UPDATE:

For the conference partners of the Moral Injury Support Network for Servicewomen, Inc., Women Veterans Social Justice Network and Leashes of Valor, your safety and health is our number one priority. In light of that and the international health crisis arising from the COVID-19 virus, we are moving the Women Veterans Military Moral Injury Conference in Charleston to an online platform. We believe that this conference is extremely important to the future health and well-being of our veterans and servicewomen. We are leveraging technology to enable you to experience virtually all of the aspects of this conference as if we were together in Charleston. The live broadcasts will take place during the original timeframe – March 26 and 27.

Collaboration and relationship building are two of the most important features of this conference. To that end, we are creating an online community platform that will give you special access to private chat room discussions, live webinars and recordings, resource lists, online collaboration, and exclusive content. The platform will be a way to connect with veterans, community health professionals, chaplains, and other faith leaders to continue the discussions about moral injury and enhance post-traumatic growth. If you have already paid your registration fee, you will gain access to the live broadcasts from Charleston and a one-year subscription to the new platform once it launches. The live broadcasts will take place during the same time frame as the original conference – March 26-27, and we expect the new platform to launch within a few months.

If you have not paid your $50 (non-refundable) registration fee, you will want to do so right away. There is only space for 100 active participants on the broadcasts and we don’t want you to miss out. In the next few days, as we finalize the details, we will give you the information you need to log in to the system and access the conference. To pay your registration fee, go to this PayPal link: http://bit.ly/PayNowLink. When checking out in PayPal, please be sure to enter your email address so that we can send you the conference log in details.

Hotel Rooms
For those of you who used the discount code to reserve a room at the Cambria Charleston Riverview, all of those rooms will be cancelled on Monday. If you still want to travel to Charleston for personal reasons, you will need to call the hotel at (843) 766-4322 to rebook. There will be no conference personnel at the College of Charleston. The entire event is taking place online via Zoom.

Certificates of Attendance
For those of you who paid for a certificate of attendance, we are still working out the best way to handle that and ensure you get credit for your attendance and receive a proper certificate. We will provide that information in the email with the log in details.

This is a major shift, but what is emerging from this challenge is much greater than we originally planned. The online platform we are building will provide greater ongoing connectivity, mutual support and resource sharing than we could do at a two-day conference. We still plan to hold on-site conferences in the future once the health crisis is over, but in the meantime, we will continue to push forward on tackling the problem of moral injury in military women.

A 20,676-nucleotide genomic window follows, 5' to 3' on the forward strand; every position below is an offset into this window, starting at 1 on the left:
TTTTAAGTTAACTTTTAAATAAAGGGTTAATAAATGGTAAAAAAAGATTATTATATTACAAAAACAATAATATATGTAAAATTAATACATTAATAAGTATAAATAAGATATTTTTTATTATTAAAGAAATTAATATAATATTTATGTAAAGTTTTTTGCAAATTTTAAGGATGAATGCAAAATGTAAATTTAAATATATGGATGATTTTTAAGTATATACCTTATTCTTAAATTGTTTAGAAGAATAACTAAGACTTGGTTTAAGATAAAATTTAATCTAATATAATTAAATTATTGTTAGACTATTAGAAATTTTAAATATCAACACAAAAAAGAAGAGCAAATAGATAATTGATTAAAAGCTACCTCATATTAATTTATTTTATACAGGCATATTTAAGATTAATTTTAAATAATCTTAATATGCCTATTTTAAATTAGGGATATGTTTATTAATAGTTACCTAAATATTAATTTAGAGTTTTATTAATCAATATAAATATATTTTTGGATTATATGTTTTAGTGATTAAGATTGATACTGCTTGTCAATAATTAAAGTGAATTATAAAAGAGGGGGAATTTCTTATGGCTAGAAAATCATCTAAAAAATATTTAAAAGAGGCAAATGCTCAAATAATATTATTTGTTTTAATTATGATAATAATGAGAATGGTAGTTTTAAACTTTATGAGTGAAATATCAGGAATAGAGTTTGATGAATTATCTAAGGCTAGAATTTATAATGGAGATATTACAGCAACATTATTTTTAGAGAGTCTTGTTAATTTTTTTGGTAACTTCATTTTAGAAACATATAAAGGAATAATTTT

Moral Injury Support Network for Servicewomen, Inc. (MISNS, pronounced “missions”), Women Veterans Social Justice Network, and Leashes of Valor, three organizations who have been working for years to better the lives of military women, will co-host the Women Veterans Military Moral Injury Conference: Research, Recovery, Resources, and a Call for Compassionate Community Responsiveness in 2020. One event will take place in Charleston, South Carolina, March 26-27, and the other in Richmond, Virginia, May 14-15. The conferences will bring together women veterans, researchers, mental health professionals, and chaplains to learn about new assessments, treatments, and resources for military-related injuries, including moral injury, and address regional lay leaders in how to assist them in transitioning well into their civilian communities.

Moral injury is a term that refers to the inner conflict military service members feel when their sense of moral rightness is violated during their time in the service. Initial findings of a current study underway on moral injury for women veterans conducted by Dr. Daniel Roberts of Roberts Research and Consulting and Joann Kovacich, Ph.D. of the University of Phoenix suggest military sexual trauma is one common cause of moral injury, as well as witnessing atrocities, killing in combat, and being forced to do things that are against one’s moral values.

Both military chaplains and civilian clergy have a special role to play in the well-being of service personnel. Military chaplains are often the first person a soldier talks to when he or she experiences difficult circumstances. Once service members leave the military, civilian clergy and Veterans Administration (VA) chaplains can provide care, but civilian clergy often do not know how to “speak the veteran’s language.” Veterans are often hesitant to reach out to people they do not know.